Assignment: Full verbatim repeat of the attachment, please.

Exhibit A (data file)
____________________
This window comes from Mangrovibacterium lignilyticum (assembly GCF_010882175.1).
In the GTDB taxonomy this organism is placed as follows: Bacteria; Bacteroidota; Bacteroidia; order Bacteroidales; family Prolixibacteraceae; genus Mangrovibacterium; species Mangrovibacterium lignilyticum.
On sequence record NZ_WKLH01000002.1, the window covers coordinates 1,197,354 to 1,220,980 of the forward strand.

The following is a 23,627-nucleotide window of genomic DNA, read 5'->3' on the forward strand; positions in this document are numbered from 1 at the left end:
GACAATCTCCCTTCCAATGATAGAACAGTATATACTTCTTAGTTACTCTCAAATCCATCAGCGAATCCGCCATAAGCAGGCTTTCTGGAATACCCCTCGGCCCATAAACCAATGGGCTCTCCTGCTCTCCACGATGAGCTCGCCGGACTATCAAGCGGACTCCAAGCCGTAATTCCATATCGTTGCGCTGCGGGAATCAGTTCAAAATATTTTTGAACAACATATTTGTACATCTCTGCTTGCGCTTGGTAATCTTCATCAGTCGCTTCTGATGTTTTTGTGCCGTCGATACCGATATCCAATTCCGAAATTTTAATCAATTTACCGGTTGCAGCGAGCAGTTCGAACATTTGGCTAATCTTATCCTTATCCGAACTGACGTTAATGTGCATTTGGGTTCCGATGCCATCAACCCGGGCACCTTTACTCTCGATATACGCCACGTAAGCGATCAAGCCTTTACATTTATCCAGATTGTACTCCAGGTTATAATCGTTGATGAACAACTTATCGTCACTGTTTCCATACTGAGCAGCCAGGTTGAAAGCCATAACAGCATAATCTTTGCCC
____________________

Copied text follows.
This window comes from Mangrovibacterium lignilyticum (assembly GCF_010882175.1).
In the GTDB taxonomy this organism is placed as follows: Bacteria; Bacteroidota; Bacteroidia; order Bacteroidales; family Prolixibacteraceae; genus Mangrovibacterium; species Mangrovibacterium lignilyticum.
On sequence record NZ_WKLH01000002.1, the window covers coordinates 1,197,354 to 1,220,980 of the forward strand.

The following is a 23,627-nucleotide window of genomic DNA, read 5'->3' on the forward strand; positions in this document are numbered from 1 at the left end:
GACAATCTCCCTTCCAATGATAGAACAGTATATACTTCTTAGTTACTCTCAAATCCATCAGCGAATCCGCCATAAGCAGGCTTTCTGGAATACCCCTCGGCCCATAAACCAATGGGCTCTCCTGCTCTCCACGATGAGCTCGCCGGACTATCAAGCGGACTCCAAGCCGTAATTCCATATCGTTGCGCTGCGGGAATCAGTTCAAAATATTTTTGAACAACATATTTGTACATCTCTGCTTGCGCTTGGTAATCTTCATCAGTCGCTTCTGATGTTTTTGTGCCGTCGATACCGATATCCAATTCCGAAATTTTAATCAATTTACCGGTTGCAGCGAGCAGTTCGAACATTTGGCTAATCTTATCCTTATCCGAACTGACGTTAATGTGCATTTGGGTTCCGATGCCATCAACCCGGGCACCTTTACTCTCGATATACGCCACGTAAGCGATCAAGCCTTTACATTTATCCAGATTGTACTCCAGGTTATAATCGTTGATGAACAACTTATCGTCACTGTTTCCATACTGAGCAGCCAGGTTGAAAGCCATAACAGCATAATCTTTGCCC